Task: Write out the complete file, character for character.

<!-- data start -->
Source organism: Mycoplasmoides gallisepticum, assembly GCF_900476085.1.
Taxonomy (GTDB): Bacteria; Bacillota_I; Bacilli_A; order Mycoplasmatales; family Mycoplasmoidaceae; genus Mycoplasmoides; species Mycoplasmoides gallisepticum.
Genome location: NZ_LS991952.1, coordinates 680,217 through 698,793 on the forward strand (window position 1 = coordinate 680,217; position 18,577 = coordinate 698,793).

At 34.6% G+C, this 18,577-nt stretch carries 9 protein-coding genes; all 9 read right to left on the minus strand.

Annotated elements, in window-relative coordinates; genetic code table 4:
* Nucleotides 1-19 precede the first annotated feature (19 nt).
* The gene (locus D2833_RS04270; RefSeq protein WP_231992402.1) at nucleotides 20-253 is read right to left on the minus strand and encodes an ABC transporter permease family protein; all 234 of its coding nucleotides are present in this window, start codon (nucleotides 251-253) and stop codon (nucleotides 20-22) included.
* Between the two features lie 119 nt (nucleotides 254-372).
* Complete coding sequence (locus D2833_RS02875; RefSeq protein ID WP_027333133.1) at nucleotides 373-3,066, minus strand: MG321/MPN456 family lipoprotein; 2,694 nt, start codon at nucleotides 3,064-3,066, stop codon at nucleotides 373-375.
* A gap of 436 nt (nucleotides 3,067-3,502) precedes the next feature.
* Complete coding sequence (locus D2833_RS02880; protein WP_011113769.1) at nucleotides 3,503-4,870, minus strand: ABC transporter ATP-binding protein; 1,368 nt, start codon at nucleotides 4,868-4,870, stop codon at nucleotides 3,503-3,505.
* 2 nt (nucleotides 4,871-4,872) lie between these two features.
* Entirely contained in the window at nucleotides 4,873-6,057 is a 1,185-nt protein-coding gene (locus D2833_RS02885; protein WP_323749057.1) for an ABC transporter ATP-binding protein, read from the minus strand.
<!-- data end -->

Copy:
Source organism: Mycoplasmoides gallisepticum, assembly GCF_900476085.1.
Taxonomy (GTDB): Bacteria; Bacillota_I; Bacilli_A; order Mycoplasmatales; family Mycoplasmoidaceae; genus Mycoplasmoides; species Mycoplasmoides gallisepticum.
Genome location: NZ_LS991952.1, coordinates 680,217 through 698,793 on the forward strand (window position 1 = coordinate 680,217; position 18,577 = coordinate 698,793).

At 34.6% G+C, this 18,577-nt stretch carries 9 protein-coding genes; all 9 read right to left on the minus strand.

Annotated elements, in window-relative coordinates; genetic code table 4:
* Nucleotides 1-19 precede the first annotated feature (19 nt).
* The gene (locus D2833_RS04270; RefSeq protein WP_231992402.1) at nucleotides 20-253 is read right to left on the minus strand and encodes an ABC transporter permease family protein; all 234 of its coding nucleotides are present in this window, start codon (nucleotides 251-253) and stop codon (nucleotides 20-22) included.
* Between the two features lie 119 nt (nucleotides 254-372).
* Complete coding sequence (locus D2833_RS02875; RefSeq protein ID WP_027333133.1) at nucleotides 373-3,066, minus strand: MG321/MPN456 family lipoprotein; 2,694 nt, start codon at nucleotides 3,064-3,066, stop codon at nucleotides 373-375.
* A gap of 436 nt (nucleotides 3,067-3,502) precedes the next feature.
* Complete coding sequence (locus D2833_RS02880; protein WP_011113769.1) at nucleotides 3,503-4,870, minus strand: ABC transporter ATP-binding protein; 1,368 nt, start codon at nucleotides 4,868-4,870, stop codon at nucleotides 3,503-3,505.
* 2 nt (nucleotides 4,871-4,872) lie between these two features.
* Entirely contained in the window at nucleotides 4,873-6,057 is a 1,185-nt protein-coding gene (locus D2833_RS02885; protein WP_323749057.1) for an ABC transporter ATP-binding protein, read from the minus strand.